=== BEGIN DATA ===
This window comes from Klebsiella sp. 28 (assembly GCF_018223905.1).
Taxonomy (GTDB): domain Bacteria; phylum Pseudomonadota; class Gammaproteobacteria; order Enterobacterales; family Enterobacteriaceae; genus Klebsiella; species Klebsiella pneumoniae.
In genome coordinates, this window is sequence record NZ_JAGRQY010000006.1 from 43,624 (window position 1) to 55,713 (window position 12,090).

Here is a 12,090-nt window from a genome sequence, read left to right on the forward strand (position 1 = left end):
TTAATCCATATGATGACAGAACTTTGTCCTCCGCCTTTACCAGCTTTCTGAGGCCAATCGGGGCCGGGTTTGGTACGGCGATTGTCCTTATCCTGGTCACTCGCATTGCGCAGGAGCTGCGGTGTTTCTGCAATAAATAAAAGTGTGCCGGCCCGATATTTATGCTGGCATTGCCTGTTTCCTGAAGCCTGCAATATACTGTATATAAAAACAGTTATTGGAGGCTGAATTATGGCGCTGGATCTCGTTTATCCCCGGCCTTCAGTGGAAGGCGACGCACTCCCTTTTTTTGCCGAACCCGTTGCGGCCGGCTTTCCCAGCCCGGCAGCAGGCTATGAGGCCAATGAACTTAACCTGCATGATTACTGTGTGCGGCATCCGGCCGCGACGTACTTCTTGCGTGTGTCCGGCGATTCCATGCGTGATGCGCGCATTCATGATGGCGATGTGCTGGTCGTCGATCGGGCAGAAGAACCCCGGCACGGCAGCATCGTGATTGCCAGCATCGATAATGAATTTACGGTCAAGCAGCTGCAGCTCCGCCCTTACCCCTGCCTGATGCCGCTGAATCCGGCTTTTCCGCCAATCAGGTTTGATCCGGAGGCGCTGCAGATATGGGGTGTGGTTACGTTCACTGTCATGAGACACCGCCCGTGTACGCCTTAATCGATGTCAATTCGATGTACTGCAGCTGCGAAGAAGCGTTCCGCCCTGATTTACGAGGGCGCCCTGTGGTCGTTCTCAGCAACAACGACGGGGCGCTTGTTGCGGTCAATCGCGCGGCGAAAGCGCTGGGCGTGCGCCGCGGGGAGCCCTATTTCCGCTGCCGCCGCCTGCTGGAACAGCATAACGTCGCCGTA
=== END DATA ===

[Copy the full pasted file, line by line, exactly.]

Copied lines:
This window comes from Klebsiella sp. 28 (assembly GCF_018223905.1).
Taxonomy (GTDB): domain Bacteria; phylum Pseudomonadota; class Gammaproteobacteria; order Enterobacterales; family Enterobacteriaceae; genus Klebsiella; species Klebsiella pneumoniae.
In genome coordinates, this window is sequence record NZ_JAGRQY010000006.1 from 43,624 (window position 1) to 55,713 (window position 12,090).

Here is a 12,090-nt window from a genome sequence, read left to right on the forward strand (position 1 = left end):
TTAATCCATATGATGACAGAACTTTGTCCTCCGCCTTTACCAGCTTTCTGAGGCCAATCGGGGCCGGGTTTGGTACGGCGATTGTCCTTATCCTGGTCACTCGCATTGCGCAGGAGCTGCGGTGTTTCTGCAATAAATAAAAGTGTGCCGGCCCGATATTTATGCTGGCATTGCCTGTTTCCTGAAGCCTGCAATATACTGTATATAAAAACAGTTATTGGAGGCTGAATTATGGCGCTGGATCTCGTTTATCCCCGGCCTTCAGTGGAAGGCGACGCACTCCCTTTTTTTGCCGAACCCGTTGCGGCCGGCTTTCCCAGCCCGGCAGCAGGCTATGAGGCCAATGAACTTAACCTGCATGATTACTGTGTGCGGCATCCGGCCGCGACGTACTTCTTGCGTGTGTCCGGCGATTCCATGCGTGATGCGCGCATTCATGATGGCGATGTGCTGGTCGTCGATCGGGCAGAAGAACCCCGGCACGGCAGCATCGTGATTGCCAGCATCGATAATGAATTTACGGTCAAGCAGCTGCAGCTCCGCCCTTACCCCTGCCTGATGCCGCTGAATCCGGCTTTTCCGCCAATCAGGTTTGATCCGGAGGCGCTGCAGATATGGGGTGTGGTTACGTTCACTGTCATGAGACACCGCCCGTGTACGCCTTAATCGATGTCAATTCGATGTACTGCAGCTGCGAAGAAGCGTTCCGCCCTGATTTACGAGGGCGCCCTGTGGTCGTTCTCAGCAACAACGACGGGGCGCTTGTTGCGGTCAATCGCGCGGCGAAAGCGCTGGGCGTGCGCCGCGGGGAGCCCTATTTCCGCTGCCGCCGCCTGCTGGAACAGCATAACGTCGCCGTA